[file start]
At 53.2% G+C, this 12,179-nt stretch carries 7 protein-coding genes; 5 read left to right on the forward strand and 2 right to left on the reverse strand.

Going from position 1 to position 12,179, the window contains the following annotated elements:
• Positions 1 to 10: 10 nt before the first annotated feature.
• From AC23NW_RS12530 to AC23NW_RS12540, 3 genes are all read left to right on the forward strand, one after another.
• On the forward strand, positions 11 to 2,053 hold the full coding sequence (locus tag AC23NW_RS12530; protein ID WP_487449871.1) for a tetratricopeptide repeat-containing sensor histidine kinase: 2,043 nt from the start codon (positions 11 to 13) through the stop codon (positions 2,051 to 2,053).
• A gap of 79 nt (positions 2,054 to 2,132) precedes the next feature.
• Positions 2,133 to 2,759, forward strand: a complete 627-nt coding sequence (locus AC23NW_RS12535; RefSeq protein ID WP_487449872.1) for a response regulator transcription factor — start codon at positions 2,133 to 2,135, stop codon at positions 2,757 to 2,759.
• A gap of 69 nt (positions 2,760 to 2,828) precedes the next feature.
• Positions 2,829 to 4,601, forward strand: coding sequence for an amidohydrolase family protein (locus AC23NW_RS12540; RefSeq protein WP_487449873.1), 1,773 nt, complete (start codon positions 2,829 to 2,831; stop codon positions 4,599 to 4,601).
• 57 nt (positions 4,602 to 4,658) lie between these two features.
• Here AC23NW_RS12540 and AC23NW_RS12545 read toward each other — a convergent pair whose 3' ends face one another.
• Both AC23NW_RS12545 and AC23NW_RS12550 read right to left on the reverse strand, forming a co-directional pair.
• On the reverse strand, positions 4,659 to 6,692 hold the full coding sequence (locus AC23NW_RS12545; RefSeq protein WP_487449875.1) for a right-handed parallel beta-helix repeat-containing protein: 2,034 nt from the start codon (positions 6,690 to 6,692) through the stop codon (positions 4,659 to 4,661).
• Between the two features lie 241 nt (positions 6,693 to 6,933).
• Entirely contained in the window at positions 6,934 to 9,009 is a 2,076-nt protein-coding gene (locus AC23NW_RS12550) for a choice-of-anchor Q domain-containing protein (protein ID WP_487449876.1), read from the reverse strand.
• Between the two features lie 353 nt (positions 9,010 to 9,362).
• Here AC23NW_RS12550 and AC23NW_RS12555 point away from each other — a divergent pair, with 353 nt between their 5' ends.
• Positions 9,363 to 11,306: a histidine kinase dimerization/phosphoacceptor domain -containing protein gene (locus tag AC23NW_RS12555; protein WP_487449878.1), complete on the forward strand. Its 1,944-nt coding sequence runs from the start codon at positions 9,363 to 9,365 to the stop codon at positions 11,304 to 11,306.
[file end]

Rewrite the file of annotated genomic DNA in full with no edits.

At 53.2% G+C, this 12,179-nt stretch carries 7 protein-coding genes; 5 read left to right on the forward strand and 2 right to left on the reverse strand.

Going from position 1 to position 12,179, the window contains the following annotated elements:
• Positions 1 to 10: 10 nt before the first annotated feature.
• From AC23NW_RS12530 to AC23NW_RS12540, 3 genes are all read left to right on the forward strand, one after another.
• On the forward strand, positions 11 to 2,053 hold the full coding sequence (locus tag AC23NW_RS12530; protein ID WP_487449871.1) for a tetratricopeptide repeat-containing sensor histidine kinase: 2,043 nt from the start codon (positions 11 to 13) through the stop codon (positions 2,051 to 2,053).
• A gap of 79 nt (positions 2,054 to 2,132) precedes the next feature.
• Positions 2,133 to 2,759, forward strand: a complete 627-nt coding sequence (locus AC23NW_RS12535; RefSeq protein ID WP_487449872.1) for a response regulator transcription factor — start codon at positions 2,133 to 2,135, stop codon at positions 2,757 to 2,759.
• A gap of 69 nt (positions 2,760 to 2,828) precedes the next feature.
• Positions 2,829 to 4,601, forward strand: coding sequence for an amidohydrolase family protein (locus AC23NW_RS12540; RefSeq protein WP_487449873.1), 1,773 nt, complete (start codon positions 2,829 to 2,831; stop codon positions 4,599 to 4,601).
• 57 nt (positions 4,602 to 4,658) lie between these two features.
• Here AC23NW_RS12540 and AC23NW_RS12545 read toward each other — a convergent pair whose 3' ends face one another.
• Both AC23NW_RS12545 and AC23NW_RS12550 read right to left on the reverse strand, forming a co-directional pair.
• On the reverse strand, positions 4,659 to 6,692 hold the full coding sequence (locus AC23NW_RS12545; RefSeq protein WP_487449875.1) for a right-handed parallel beta-helix repeat-containing protein: 2,034 nt from the start codon (positions 6,690 to 6,692) through the stop codon (positions 4,659 to 4,661).
• Between the two features lie 241 nt (positions 6,693 to 6,933).
• Entirely contained in the window at positions 6,934 to 9,009 is a 2,076-nt protein-coding gene (locus AC23NW_RS12550) for a choice-of-anchor Q domain-containing protein (protein ID WP_487449876.1), read from the reverse strand.
• Between the two features lie 353 nt (positions 9,010 to 9,362).
• Here AC23NW_RS12550 and AC23NW_RS12555 point away from each other — a divergent pair, with 353 nt between their 5' ends.
• Positions 9,363 to 11,306: a histidine kinase dimerization/phosphoacceptor domain -containing protein gene (locus tag AC23NW_RS12555; protein WP_487449878.1), complete on the forward strand. Its 1,944-nt coding sequence runs from the start codon at positions 9,363 to 9,365 to the stop codon at positions 11,304 to 11,306.